Prof Simon Brown, Research Interests
My main research interest is in the properties of nanometre scale particles and wires. In particular my group has several pieces of equipment that allow deposition and self assembly of nanoparticles (often called “clusters”) and a new UHV Scanning Tunneling Microscope. We are interested in developing ways of building nano-electronic devices from these clusters, and using the microscope to study the atomic arrangements and behavior of the electrons in nanostructures. Over the past few years we have developed on cluster-based devices with applications ranging from chemical sensors to magnetic field sensors to transistors.
This work forms part of the programme of the The Nanostructure Engineering Science and Technology (NEST) Group at the University of Canterbury, which is engaged in research into the fabrication and properties of a variety of nanometre scale structures. The group has a range of interlinked projects and a wide range of fabrication and characterisation equipment (see also more equipment information here). The group has strong links with researchers in the other main centres of New Zealand as a key Partner in the MacDiarmid Institute for Advanced Materials and Nanotechnology.
October 2010. New Grant awarded from the Marden Fund to explore superconductivity and tunneling in percolating tunneling systems of nanoparticles.January / February 2009. New Ultra High Vacuum Scanning Tunneling Microscope / Atomic Force Microscope commissioned.
This image, which was obtained during commissioning, shows arrangement of atoms on a Si (111) surface.
Physics of Nanoscale Structures
The physics of sufficiently small objects is very different to that of everyday macroscopic objects. At the nanoscale, the laws of quantum (rather than classical) physics become important and a wide variety of new phenomena have been observed. Good examples are the observation of the integral and fractional quantum Hall effects in nanometre thick layers of electrons, which earned Nobel prizes for Klaus von Klitzing (1985), and Stormer, Laughlin and Tsui (1998) respectively. One of the curious features of nanoscale systems is that, as well as exciting fundamental physics, they provide important new electronic and optoelectronic devices. The MOSFET structures used by von Klitzing are very similar to the transistors in a typical personal computer. Alferov, Kroemer and Kilby shared the nobel prize for physics in 2000 for developing semiconductor heterostructures used in high-speed- and opto-electronics, and integrated circuits.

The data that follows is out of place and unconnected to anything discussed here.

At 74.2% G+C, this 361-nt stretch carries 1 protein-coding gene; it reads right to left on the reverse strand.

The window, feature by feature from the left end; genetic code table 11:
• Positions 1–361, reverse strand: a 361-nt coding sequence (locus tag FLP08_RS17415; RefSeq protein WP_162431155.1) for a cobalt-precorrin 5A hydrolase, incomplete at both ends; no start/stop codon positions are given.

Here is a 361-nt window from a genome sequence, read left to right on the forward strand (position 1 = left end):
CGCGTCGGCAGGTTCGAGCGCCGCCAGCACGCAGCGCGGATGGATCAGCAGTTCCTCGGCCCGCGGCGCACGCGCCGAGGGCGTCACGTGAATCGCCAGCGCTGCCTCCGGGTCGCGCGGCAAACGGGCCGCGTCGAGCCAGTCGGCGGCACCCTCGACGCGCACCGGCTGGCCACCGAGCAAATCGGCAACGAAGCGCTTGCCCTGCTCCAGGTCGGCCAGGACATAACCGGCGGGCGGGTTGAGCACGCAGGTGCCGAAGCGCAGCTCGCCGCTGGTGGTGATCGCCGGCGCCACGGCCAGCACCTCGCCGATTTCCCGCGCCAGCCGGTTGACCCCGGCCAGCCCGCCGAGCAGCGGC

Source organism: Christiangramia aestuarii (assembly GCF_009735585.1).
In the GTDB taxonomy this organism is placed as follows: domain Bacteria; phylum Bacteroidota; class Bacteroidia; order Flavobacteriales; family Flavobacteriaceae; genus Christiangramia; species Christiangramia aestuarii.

The research in this group is now focused on two main objectives. The first is to use atomic clusters as building blocks for the formation of nano-electronic devices, and to explore the novel properties of those devices. We are currently focusing on superconductivity and switching behavior in these devices. The second is to explore the novel atomic structures and electronic states that are observed in self-assembled nanostructures. Here we are focused on Bi nanostructures grown on graphite.
Main research projects
- Deposition of Atomic Clusters
A schematic of a chain of clusters formed by low energy deposition onto a lithographically modified substrate. By taking advantage of an understanding of certain aspects of percolation theory, and using a carefully designed set of contacts, we are able to ensure that the clusters form a nano-wire like structure.
- Percolation and Tunneling
- Switching (“Memristor”) effects
- UHV scanning probe microscopy
- Deposition of antimony and bismuth onto HOPG
- Molecular dynamics simulations of cluster structure
- Additional Research Interests
Additional Research Interests
- The structure of atomic clusters.
An icosahedral Pb cluster. Note the five-fold symmetry. The structure was calculated using molecular dynamics and atoms with different symmetry positions are labelled with different colours using common neighbour analysis.
- Optical studies of Reactive Ion Etched GaN
- Optical studies of amorphous GaN and GaN / AlN superlattices
- Optical studies of many body effects in semiconductor quantum wells.
- Resonant tunneling in high magnetic fields.